“Doing business with people who are equally serious about business … There’s just so much sucker shit going on that it can become challenging to identify the real ones after dealing with so many fake ones.”
Check out the interview with Christo exclusively on Skilly Magazine Online.
Skilly: Where did this all start? Tell us about your journey in the entertainment business.
Christo: I didn’t really consider operating as a business until moving to Atlantic City, NJ. I was an intern for DIA Radio and I would be present during music business discussions and it taught me a lot about the importance of branding, marketing, and networking. I also learned how to edit, mix, and operate DAW (digital audio workstation) software to create radio show content and mixtape promo material.
What would be your biggest piece of advice for the young kids out there trying to do what you do?
Respect your elders. Listen to the OGs when they’re dropping gems. That wisdom could change your life.
What are some of the hardest challenges and tasks in your position?
Doing business with people who are equally serious about business and hip hop as I am. We’re around. There’s just so much sucker shit going on that it can become challenging to identify the real ones after dealing with so many fake ones.
We all know the entertainment business is very tough, but what do you find is the best way to promote and advertise your music?
The same way I have my skills that benefit business and provide service for other artists. There are people who specialize in promotion and advertisement. Do good business with them and let them do their job.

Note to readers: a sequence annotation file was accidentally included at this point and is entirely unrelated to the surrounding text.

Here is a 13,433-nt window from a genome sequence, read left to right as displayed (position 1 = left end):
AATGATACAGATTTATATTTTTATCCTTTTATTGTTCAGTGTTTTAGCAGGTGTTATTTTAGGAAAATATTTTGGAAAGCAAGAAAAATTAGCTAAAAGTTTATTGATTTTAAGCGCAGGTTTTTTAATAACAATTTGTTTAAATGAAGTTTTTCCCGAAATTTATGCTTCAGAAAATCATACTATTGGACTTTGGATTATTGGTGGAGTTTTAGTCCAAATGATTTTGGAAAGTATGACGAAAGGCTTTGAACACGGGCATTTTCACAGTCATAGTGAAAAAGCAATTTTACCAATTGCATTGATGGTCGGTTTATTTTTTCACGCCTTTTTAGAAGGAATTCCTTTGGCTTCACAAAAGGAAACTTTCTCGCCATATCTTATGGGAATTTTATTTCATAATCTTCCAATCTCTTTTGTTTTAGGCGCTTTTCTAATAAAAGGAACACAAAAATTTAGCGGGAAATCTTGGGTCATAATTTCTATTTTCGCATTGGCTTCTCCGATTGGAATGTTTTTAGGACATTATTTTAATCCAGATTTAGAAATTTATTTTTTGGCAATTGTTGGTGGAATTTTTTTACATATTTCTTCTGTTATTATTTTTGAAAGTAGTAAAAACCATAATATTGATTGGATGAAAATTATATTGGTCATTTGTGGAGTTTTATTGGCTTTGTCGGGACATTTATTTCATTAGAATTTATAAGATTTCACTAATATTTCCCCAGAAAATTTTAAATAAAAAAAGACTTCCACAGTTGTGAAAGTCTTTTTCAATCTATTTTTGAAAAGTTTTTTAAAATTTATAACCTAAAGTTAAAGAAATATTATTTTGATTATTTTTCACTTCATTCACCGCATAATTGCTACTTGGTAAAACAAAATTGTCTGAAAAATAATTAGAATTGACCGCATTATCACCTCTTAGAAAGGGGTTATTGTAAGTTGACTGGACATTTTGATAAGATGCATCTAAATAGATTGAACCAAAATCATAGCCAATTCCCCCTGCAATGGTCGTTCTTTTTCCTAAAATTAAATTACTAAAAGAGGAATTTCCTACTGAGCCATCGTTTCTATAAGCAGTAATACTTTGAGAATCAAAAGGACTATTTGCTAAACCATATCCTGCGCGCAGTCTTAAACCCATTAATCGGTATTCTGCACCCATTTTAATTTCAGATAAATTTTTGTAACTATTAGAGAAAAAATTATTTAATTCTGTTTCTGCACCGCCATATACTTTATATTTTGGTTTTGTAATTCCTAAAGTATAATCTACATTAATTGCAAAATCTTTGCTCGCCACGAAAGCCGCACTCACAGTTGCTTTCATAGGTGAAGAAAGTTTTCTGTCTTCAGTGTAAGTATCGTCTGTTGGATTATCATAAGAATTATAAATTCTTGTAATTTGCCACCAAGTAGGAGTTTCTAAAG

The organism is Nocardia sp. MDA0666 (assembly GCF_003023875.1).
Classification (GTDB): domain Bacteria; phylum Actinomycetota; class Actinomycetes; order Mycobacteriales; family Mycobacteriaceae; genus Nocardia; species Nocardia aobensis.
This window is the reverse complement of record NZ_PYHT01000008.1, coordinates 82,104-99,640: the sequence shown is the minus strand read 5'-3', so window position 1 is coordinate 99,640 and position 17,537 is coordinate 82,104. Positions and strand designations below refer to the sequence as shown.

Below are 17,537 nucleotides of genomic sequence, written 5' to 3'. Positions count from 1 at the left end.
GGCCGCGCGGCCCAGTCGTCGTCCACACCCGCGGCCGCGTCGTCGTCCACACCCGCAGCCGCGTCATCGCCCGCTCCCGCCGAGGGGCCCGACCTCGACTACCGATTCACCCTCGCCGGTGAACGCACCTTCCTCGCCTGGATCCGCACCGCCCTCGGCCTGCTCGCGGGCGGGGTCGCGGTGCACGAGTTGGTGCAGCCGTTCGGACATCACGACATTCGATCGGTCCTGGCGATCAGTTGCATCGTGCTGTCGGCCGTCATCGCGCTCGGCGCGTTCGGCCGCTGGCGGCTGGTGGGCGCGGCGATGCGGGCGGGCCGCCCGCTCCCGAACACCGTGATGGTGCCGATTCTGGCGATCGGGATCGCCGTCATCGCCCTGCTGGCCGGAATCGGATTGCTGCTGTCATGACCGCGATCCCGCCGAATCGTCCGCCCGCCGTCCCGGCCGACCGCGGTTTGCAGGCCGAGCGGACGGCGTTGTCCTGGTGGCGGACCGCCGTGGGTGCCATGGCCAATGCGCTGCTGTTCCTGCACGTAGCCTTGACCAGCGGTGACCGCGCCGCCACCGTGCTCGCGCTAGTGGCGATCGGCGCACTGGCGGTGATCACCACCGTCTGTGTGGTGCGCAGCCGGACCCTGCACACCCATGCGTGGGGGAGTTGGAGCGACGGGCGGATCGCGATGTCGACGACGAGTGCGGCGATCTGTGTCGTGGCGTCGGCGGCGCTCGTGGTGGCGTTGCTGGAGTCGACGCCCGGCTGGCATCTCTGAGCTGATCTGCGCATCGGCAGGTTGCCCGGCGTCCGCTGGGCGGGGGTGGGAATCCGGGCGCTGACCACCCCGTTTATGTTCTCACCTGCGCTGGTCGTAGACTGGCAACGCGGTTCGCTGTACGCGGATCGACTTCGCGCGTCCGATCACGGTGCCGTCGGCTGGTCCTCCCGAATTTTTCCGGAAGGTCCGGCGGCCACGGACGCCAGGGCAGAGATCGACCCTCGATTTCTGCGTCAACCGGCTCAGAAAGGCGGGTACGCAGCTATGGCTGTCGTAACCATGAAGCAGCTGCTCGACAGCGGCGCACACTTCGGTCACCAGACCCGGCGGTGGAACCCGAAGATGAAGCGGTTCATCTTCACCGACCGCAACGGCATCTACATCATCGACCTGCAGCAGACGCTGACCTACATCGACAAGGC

Tell us about your city. How are the artists and the fans?
In the last few years I’ve been living in different cities; from CT, FL, NJ, and NY. What I noticed to be a trend is that artists don’t seem to understand that originality makes fans relate to you. Often I see artists have a difficult time building a fan base because everybody raps, sings, makes beats, and uploads them to the internet.
Where do you see yourself a year from today?
Releasing new projects and material.
Who and what were your biggest inspirations? Who do you look up to in today’s world?
My biggest inspiration would be the people I’ve met along my journey. There are way too many to name, but big ups to all my neighborhoods I’ve lived in and all the homies that know me. As far as music goes, I grew up listening to a lot of Jadakiss, Cassidy, Fabolous, Lloyd Banks, and Juelz Santana.
How do you feel about the music coming out today? Do you like it?
Not really. The stuff I hear today in hip hop is not my cup of tea. It all sounds the same. Call me close mined and “stuck in the 90’s” or whatever. I just think rappers on the radio suck with the exception of a few. The only time I hear dope spittas is when I’m watching battle rap.